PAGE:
CRANBERRIES Continued

CRANBERRIES continued

 

 

For a hundred years, from 1878 to 1980, Makepeace dominated the cranberry production of Marstons Mills. The founder of the company, Abel Makepeace, known as “the Cranberry King” first invested in bogs in Marstons Mills in 1875, and lived here briefly.

 

The pioneer local families the Joneses, Hamblins, Crockers, Hinckleys and Fullers continued to thrive on their smaller holdings totaling nearly 100 acres.

 

From about 1860 into the 1820s, in the last week of September, school was suspended, and everyone, including the teacher, went to Newtown to pick cranberries. Pay was two or three cents per quart, so that one could bring home a couple of dollars after picking 100 quarts in a day. Alonzo Hamblin held a record of 196 quarts in 1881.

 

But there were not enough local pickers for the crop, so teamsters would bring wagon loads of workers from as far as Orleans. Many were Cape Verdeans from Harwich. Whole families camped out by the bogs in the Indian Summer weather. In later years Makepeace provided a barracks on River Road that became the Men’s Club.

 

After picking came screening to sort the berries for quality. This was mainly work of skilled local women, aided in the twentieth century by sorting machines.

 

Picking too, became mechanized with the introduction of Daniel Lumbert’s invention of the snap-machine in 1883, when Franklin Bassett was able to pick 384 quarts. Motor-driven picking machines introduced before World War II were widely used after the war. Only at the end of the Makepeace era, in 1978, did the current wet picking method replace the traditional dry picking.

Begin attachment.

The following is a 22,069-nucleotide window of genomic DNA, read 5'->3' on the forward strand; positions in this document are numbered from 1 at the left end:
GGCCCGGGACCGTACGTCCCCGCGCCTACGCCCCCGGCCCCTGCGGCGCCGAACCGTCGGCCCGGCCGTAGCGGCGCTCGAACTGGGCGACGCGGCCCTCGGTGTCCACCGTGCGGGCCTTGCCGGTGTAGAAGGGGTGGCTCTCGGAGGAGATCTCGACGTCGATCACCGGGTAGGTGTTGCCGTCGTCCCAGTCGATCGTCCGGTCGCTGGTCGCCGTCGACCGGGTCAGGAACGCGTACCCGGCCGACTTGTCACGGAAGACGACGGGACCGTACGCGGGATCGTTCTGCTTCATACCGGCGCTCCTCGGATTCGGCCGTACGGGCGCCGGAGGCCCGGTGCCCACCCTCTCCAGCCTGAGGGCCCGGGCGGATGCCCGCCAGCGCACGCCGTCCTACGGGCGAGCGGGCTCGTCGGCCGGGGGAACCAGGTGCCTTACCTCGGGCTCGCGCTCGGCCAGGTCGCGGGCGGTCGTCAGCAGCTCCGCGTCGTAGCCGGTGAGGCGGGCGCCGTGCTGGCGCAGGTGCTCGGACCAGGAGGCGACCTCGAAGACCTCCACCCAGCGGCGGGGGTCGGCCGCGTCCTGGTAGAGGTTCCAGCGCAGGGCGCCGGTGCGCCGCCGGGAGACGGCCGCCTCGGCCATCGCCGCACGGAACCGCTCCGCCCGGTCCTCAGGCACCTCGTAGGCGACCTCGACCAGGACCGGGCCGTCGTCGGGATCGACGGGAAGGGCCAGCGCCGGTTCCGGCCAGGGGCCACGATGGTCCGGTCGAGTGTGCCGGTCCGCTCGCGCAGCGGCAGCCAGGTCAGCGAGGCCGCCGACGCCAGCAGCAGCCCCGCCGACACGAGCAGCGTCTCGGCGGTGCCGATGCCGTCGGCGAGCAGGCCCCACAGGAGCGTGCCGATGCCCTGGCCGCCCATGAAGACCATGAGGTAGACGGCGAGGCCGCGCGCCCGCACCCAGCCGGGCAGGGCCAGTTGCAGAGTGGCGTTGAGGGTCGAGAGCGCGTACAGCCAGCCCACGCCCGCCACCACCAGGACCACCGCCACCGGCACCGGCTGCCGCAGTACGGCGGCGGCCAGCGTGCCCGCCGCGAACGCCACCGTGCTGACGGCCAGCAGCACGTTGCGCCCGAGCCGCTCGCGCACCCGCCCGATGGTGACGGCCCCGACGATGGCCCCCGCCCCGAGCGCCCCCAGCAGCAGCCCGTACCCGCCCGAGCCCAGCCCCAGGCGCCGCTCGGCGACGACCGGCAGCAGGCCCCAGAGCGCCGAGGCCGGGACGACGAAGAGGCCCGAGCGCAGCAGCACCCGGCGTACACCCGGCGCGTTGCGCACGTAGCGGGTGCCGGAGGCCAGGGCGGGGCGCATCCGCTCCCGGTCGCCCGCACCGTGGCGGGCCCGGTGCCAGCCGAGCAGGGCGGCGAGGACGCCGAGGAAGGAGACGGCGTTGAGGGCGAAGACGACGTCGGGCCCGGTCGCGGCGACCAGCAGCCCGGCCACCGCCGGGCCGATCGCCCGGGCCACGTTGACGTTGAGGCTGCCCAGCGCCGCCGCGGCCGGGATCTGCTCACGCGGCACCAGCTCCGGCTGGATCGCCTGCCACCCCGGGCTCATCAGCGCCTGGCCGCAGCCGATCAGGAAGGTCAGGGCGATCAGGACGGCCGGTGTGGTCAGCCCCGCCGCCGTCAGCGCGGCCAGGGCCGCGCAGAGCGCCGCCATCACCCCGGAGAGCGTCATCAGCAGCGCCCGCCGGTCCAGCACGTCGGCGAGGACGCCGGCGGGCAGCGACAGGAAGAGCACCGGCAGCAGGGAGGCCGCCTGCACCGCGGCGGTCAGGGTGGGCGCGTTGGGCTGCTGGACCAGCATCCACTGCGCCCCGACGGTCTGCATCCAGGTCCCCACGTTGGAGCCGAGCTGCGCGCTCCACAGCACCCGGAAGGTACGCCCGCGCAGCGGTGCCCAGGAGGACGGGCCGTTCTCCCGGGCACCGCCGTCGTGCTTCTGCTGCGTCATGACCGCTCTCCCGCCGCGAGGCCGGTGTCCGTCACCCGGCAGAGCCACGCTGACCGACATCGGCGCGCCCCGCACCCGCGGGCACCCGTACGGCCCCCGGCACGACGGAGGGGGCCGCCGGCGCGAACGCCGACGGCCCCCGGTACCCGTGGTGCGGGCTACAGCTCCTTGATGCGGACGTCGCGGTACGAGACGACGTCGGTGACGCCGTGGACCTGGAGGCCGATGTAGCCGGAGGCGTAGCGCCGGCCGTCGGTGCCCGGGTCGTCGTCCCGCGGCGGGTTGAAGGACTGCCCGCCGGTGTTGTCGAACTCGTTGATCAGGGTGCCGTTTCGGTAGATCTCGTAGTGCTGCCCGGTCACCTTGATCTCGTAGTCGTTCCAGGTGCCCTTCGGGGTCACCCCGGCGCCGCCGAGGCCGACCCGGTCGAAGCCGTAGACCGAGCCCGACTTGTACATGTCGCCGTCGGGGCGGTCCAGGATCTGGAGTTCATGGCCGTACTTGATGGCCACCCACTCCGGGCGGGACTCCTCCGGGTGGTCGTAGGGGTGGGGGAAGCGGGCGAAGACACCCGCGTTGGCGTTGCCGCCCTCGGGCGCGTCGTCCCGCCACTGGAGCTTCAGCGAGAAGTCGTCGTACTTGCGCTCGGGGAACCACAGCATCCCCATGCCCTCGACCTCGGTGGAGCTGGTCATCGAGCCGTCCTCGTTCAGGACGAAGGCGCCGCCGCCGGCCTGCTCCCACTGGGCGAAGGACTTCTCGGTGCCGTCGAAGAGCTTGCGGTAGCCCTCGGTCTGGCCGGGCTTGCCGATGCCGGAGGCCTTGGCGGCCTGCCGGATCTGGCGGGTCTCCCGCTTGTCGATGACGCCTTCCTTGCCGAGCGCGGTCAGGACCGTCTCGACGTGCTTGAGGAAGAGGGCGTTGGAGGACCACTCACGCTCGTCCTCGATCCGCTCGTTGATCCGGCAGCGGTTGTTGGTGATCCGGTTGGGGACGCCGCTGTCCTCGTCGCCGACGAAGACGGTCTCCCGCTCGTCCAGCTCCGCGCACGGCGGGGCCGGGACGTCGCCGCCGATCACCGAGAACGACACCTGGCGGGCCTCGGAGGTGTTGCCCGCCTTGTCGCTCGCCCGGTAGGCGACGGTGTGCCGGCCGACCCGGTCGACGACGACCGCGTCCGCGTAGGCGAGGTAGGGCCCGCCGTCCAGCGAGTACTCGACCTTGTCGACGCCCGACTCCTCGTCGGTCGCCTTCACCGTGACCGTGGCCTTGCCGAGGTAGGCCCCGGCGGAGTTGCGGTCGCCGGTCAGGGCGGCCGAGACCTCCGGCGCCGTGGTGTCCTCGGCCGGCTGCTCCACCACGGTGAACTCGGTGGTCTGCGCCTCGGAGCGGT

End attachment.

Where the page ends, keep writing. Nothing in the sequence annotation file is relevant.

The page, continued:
During the winter bogs were re-sanded by men who took sand in wheelbarrows from the bordering borrow-pits, which were the source in a neighboring hillside. Joseph D. Thomas’s book “Cranberry Harvest” (Spinner Press, 1990) tells Manuel Roderick’s story of A. D. Makepeace’s comment to him as he was carting sand, “Good Morning, small load”, to which he replied “Good Morning, small pay.” Mr. Roderick got a raise a week later.

 

After his investment in the Newtown bogs in the 1870s, Makepeace found even larger swamps on the mainland, such as the Wankinko Bog in Wareham, where his brother-in-law Stephen Hamblin died at age 30 while he was building it.

 

In 1980 the Makepeace company sold all of its Cape Cod bogs. Many in Newtown were taken over and operated by John Hamblin, who now owns over 30 acres in Newtown in addition to 7.3 acres of his brother’s bogs. He also cares for many more acres for other owners.

 

The principal types of berries grown today are Early Blacks and Stevens.

 

Cranberries are still a major source of income in Marstons Mills, after 150 years.

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